In 2013, an MoU was signed with ISRO for establishing the facility for manufacturing cryogenic engine modules at HAL, Aerospace Division, and it was subsequently amended in 2016 for setting up of ICMF with an investment of Rs 208 crore.
The Hindustan Aeronautics Limited has set up a Rs 208 crore Integrated Cryogenic Engine Manufacturing Facility (ICMF) here that would cater to the entire rocket engine production under one roof for Indian Space Research Organisation. President Droupadi Murmu will inaugurate the state-of-the-art ICMF, set up over an area of 4,500 square metre housing over 70 hi-tech equipment and testing facilities for manufacturing cryogenic (CE20) and semi-cryogenic (SE2000) engines of Indian rockets, on Tuesday.
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In 2013, an MoU was signed with ISRO for establishing the facility for manufacturing cryogenic engine modules at HAL, Aerospace Division, and it was subsequently amended in 2016 for setting up of ICMF with an investment of Rs 208 crore. The commissioning of all the critical equipment for the manufacturing and assembly requirement has been completed, Bengaluru-headquartered HAL said on Monday, adding that the pre-production activities which involve preparation of the process and quality plans, and drawings, has also commenced.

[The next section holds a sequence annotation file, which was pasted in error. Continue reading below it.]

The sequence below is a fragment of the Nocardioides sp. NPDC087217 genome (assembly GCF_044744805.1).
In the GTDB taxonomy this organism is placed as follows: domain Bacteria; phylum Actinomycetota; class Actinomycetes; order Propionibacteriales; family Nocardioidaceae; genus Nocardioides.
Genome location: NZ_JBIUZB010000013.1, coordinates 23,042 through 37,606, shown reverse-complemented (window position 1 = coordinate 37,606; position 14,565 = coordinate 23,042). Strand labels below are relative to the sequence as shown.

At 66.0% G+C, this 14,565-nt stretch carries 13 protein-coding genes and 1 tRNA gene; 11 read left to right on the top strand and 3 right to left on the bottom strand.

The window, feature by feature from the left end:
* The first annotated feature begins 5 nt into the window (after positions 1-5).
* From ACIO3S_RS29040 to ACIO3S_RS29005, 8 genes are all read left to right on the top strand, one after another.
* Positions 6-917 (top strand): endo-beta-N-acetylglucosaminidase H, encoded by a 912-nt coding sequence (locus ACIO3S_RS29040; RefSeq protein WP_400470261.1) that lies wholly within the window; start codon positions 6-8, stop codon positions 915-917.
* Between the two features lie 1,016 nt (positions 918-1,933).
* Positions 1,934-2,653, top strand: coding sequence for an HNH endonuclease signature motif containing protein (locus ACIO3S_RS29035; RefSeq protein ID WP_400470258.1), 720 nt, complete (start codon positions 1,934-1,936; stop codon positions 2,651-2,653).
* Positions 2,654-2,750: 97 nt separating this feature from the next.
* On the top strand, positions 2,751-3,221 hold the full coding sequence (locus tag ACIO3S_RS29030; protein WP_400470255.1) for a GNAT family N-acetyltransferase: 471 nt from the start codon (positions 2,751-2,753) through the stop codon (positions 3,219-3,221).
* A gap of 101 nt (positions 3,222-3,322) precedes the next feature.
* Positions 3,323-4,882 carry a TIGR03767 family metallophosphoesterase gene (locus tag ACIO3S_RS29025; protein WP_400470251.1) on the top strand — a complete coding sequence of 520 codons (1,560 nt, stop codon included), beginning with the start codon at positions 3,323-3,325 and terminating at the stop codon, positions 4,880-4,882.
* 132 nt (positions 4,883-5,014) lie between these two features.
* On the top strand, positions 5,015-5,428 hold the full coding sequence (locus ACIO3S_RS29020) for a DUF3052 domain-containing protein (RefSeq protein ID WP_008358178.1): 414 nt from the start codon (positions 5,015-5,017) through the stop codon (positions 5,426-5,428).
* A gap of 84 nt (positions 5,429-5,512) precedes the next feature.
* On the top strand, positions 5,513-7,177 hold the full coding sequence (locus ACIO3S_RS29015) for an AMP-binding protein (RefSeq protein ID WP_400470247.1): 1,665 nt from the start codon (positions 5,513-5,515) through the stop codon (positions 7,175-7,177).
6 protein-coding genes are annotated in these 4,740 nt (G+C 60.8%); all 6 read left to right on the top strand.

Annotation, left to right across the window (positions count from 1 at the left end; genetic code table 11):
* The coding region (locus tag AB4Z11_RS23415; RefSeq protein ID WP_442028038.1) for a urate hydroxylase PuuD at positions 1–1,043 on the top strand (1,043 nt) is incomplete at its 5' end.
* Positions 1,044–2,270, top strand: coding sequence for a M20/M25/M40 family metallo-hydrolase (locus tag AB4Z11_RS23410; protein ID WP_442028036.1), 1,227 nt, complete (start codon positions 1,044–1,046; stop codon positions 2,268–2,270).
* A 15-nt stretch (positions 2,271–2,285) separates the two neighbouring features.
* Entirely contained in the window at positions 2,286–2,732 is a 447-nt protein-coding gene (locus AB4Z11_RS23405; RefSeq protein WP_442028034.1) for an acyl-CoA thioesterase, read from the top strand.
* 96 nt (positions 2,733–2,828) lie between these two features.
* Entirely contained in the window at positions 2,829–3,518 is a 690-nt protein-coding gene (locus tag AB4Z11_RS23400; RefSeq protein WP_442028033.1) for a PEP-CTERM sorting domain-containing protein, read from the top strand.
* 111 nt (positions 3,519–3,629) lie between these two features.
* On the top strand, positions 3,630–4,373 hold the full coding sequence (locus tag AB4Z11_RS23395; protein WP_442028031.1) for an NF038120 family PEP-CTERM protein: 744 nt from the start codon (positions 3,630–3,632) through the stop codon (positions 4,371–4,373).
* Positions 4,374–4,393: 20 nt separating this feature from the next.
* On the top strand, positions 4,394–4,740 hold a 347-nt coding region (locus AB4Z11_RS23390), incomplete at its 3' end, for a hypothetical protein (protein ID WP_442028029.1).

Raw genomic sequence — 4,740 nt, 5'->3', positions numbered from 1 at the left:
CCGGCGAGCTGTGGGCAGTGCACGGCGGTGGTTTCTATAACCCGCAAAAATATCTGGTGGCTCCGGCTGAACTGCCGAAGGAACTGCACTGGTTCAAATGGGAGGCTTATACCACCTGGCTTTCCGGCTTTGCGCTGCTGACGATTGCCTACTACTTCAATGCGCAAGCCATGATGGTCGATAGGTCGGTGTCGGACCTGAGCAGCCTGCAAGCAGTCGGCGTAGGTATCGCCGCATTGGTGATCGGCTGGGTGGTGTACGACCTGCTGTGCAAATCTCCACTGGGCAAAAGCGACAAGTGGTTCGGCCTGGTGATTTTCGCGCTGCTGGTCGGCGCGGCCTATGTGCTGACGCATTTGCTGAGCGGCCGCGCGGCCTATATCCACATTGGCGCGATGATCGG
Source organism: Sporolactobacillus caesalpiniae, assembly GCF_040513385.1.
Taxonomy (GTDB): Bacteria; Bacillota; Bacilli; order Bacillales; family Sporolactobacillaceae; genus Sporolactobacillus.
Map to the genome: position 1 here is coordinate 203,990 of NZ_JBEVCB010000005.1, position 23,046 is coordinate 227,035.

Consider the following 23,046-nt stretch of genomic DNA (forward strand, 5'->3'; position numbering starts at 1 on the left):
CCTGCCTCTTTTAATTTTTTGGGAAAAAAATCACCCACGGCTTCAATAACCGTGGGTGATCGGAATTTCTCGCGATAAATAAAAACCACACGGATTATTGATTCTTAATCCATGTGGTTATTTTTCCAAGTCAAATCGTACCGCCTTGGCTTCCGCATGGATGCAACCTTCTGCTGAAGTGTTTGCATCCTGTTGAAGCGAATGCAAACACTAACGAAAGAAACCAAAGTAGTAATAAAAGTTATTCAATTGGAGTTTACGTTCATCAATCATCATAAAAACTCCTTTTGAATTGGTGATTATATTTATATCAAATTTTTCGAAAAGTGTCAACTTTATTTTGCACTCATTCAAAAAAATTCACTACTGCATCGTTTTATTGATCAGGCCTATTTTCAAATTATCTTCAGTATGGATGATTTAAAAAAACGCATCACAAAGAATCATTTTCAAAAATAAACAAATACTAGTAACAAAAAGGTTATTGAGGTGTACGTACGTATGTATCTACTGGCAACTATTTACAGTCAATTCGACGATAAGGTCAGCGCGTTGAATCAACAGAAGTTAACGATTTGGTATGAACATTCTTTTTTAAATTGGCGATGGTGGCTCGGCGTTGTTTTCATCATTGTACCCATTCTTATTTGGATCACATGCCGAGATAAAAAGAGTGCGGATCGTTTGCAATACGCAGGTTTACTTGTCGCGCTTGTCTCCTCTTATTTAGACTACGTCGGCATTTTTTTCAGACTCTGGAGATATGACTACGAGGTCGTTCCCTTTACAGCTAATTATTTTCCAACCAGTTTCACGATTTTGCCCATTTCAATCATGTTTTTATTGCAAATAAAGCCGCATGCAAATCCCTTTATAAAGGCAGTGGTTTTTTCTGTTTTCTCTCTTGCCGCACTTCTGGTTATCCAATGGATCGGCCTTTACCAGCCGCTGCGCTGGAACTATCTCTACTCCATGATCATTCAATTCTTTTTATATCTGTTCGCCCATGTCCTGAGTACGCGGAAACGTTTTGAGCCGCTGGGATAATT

HAL said in a statement that it would start realising the modules by March 2023. HAL Aerospace Division manufactures liquid propellant tanks and launch vehicle structures of Polar Satellite Launch Vehicle (PSLV), Geosynchronous Satellite Launch Vehicle (GSLV MK-II), GSLV Mk-III and also stage integration for GSLV Mk-II. "The facility (ICMF) will cater to the entire Rocket Engine Manufacturing under one roof for ISRO. The facility will boost self-reliance in manufacturing of Hi-thrust Rocket engines," the HAL statement said.
Cryogenic engines are the most widely used engines world over in launch vehicles, the statement said. Due to the complex nature of the cryogenic engine, till date only a few countries — the USA, France, Japan, China and Russia — have mastered the cryogenic technology.
On January 5, 2014. India successfully flew GSLV-D5 with a cryogenic engine and became the sixth country in developing cryogenic engines, it said. HAL-L&T consortium recently bagged the Rs 860 crore contract for end-to-end realisation of five PSLVs over a period of four years from the NewsSpace India Limited (NSIL), the commercial arm of the Department of Space.